May 8, 2020
VINCENNES, Ind. – Educators often think of their students as their
children. These days their own children are also their students.
Some Vincennes University faculty members are pulling double duty in
the wake of the coronavirus pandemic. They are teaching online
classes, while also helping their children with schoolwork. All from home.
Social distancing practices have moved education online and students
from kindergarten through higher education are learning virtually. VU
faculty members like English Associate Professor Matt Groneman are
balancing work duties and parenting.
Matt Groneman, VU English Professor
With his wife working as a nurse, navigating his kids' education is
mostly Groneman’s responsibility. He helps his first-grade son and
fifth-grade daughter with writing assignments, science experiments
using household materials, and crafts as part of their routine and
also serves as a math and social science tutor. Keeping to a schedule
is key, according to Groneman.
When it comes to his students, Groneman hosts virtual office hours,
grades coursework, critiques drafts, and chats with students via video conferencing.
“I am also available to students anytime by text or email, Students
have my phone number, and so they can also call me,” he said.
“Basically, I take care of the kids, then schedule the rest of my time
to devote to my students at VU!”
The shift to homeschooling has parents and students all over
appreciating and recognizing the hard work and dedication of
educators, who have switched the way they carry out their duties of
conducting learning experiences but continue to foster learning,
provide emotional support, and be there in all kinds of ways for their
students while doing the same for their own children.
Rick Kribs, VU Assistant Provost
"The COVID pandemic has presented numerous challenges for VU
students and faculty, alike, including the addition of personal
expectations,” Assistant Provost for Curriculum and Instruction Rick
Kribs said. “Many faculty and staff who are working remotely are also
playing a supplemental role in their children's e-learning.
Facilitating and assisting with e-learning while remaining attentive
and productive to their own classes shows the level of commitment that
our faculty have for education. These challenging times will not
suppress the heart of a teacher!"
A typical day for Law Enforcement Program Chair and Associate
Professor Cara Gilmore begins very early and ends incredibly late. She
is a mother of four and her husband is considered essential. That
makes her their children’s primary caregiver. Gilmore helps her
daughters in third and fifth grade with schoolwork. She also takes
care of her younger children who are ages one and three.
Cara Gilmore, VU Law Enforcement Program Chair and Professor
It’s not uncommon for Gilmore to work until midnight, advising
students, recording lectures, grading, inputting assignments,
responding to emails, and completing other tasks.
“While it is a lot of late nights at the office, it has to be done. I
owe it to my students and my children to give them all my full
attention. Someone asked me during all of this, how I manage to do it
all. I told them, I hadn't really thought about it. I just do it. It
has to be done, so you do what you have to do,” Gilmore said.
Kristin Jessee, VU Psychology Professor
Psychology Professor Kristin Jessee admits to experiencing moments of
complete joy and stress as she teaches remotely and schools her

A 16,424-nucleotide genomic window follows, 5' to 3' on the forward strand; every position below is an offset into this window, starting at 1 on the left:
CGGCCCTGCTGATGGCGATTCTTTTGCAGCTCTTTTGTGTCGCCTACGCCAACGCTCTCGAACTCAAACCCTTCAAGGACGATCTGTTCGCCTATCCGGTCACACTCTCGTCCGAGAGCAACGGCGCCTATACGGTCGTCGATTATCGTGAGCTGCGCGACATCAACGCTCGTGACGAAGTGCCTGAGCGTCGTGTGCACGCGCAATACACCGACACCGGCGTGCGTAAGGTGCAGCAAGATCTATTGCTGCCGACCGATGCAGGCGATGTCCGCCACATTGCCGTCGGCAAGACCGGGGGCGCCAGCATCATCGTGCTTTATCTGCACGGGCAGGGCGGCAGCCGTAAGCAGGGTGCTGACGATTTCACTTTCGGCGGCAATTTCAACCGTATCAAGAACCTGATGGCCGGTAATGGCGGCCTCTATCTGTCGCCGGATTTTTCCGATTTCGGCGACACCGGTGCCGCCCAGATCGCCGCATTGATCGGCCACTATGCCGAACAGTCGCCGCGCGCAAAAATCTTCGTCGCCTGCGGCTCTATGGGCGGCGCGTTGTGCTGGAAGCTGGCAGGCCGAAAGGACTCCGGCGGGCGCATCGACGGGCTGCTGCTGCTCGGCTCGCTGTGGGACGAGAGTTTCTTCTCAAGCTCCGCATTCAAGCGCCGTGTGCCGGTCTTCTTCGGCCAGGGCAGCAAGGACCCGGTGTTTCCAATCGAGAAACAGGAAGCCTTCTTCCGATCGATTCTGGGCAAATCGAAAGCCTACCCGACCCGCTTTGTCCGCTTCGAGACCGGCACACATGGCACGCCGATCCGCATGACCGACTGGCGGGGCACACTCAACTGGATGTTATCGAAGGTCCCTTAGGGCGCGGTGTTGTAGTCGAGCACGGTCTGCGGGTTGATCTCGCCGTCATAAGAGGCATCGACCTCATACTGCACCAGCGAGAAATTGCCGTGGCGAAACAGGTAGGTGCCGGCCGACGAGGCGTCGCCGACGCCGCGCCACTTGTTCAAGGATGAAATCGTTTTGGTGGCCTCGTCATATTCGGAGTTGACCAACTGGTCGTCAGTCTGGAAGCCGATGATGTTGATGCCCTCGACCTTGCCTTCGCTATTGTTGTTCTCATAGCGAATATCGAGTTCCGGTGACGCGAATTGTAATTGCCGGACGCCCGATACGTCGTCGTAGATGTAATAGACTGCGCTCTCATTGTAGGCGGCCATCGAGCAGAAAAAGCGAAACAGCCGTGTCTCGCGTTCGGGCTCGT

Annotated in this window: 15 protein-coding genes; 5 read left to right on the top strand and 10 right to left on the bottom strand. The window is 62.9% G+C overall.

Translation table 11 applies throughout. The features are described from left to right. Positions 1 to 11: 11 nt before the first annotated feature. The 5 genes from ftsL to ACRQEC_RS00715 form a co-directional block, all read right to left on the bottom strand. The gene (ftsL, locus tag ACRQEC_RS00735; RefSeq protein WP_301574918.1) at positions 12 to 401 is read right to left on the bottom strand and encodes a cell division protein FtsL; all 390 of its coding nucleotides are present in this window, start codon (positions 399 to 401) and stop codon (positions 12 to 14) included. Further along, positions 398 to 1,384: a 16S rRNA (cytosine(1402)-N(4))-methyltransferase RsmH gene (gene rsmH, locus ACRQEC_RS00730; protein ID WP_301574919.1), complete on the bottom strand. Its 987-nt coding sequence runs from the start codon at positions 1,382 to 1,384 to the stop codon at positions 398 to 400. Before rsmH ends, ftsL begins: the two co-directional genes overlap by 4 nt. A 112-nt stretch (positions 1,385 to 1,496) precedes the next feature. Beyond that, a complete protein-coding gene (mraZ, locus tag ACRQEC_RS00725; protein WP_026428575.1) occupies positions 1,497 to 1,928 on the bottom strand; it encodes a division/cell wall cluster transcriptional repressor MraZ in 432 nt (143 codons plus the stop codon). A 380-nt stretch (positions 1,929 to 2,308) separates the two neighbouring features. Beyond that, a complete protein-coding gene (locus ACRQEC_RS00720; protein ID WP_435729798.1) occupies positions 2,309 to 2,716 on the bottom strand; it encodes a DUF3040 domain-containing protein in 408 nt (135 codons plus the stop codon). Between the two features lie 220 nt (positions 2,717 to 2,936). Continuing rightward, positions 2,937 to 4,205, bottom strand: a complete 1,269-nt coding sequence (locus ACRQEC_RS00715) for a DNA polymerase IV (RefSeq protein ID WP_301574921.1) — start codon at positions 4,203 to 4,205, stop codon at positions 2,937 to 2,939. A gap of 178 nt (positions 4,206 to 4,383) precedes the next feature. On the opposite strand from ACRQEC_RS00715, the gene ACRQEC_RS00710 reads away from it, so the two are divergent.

“I hate to admit it, but the reality of this season brought lots of
extra screen time. We spent a lot of time doing crafts, playing with
his toys, and completing various preschool tasks. There were lots of
messes and pillow forts. I tried to keep a consistent schedule with
meals and nap times. While I worked, he would pretend to work beside
me, or find some other task to keep himself entertained.”
Psychology Professor and Psychology/Sociology/Social Work Department
Chair Hope Clausman explained she has experienced many challenges this
semester, but hers don’t seem to compare to those of other colleagues.
Hope Clausman, VU Psychology/Sociology/Social Work Department
Chair and Professor
“Their ability to multi-task (or multi-teach) has been amazing,”
Clausman said. “They are teaching their own children in addition to
their VU students, and they are doing so with grit and grace. While I
know they’ve had to make major adjustments and have experienced
overwhelming moments, I am so proud of their strength, coping skills,
and focus on quality virtual services for our students. They are
positive role models for all of us, especially our VU students.”
Jessee suggests educators who are teaching students as well as their
own kids is to take it day by day.
“It sounds kind of cliche, but practice being present in each
moment,” she said. “Play is the language of children. If you find
yourself schooling children while teaching remotely, take in the
moments to truly play with your children. The moments of eye
connection, cuddles, and laughter brought great heart connection for
my son. His face would light up, and I knew he felt valued and loved.”
Gilmore’s advice to educators who are balancing online instruction
and looking after their children is to hang in there.
“It may not be how everyone else does it. It may not be easy, but
everyone's situation is different, so do what works best for you, your
students, and your children. You may not be able to hold live Zoom
lectures or respond to emails during the day or you may have children
dropping in on your Zoom meetings for work, but that doesn't make you
any less effective, or any less of an educator. As long as your work
is getting done, your students are learning, and your children are
learning, the time of day and method isn't what is important, it is
the knowledge you are passing on,” Gilmore said.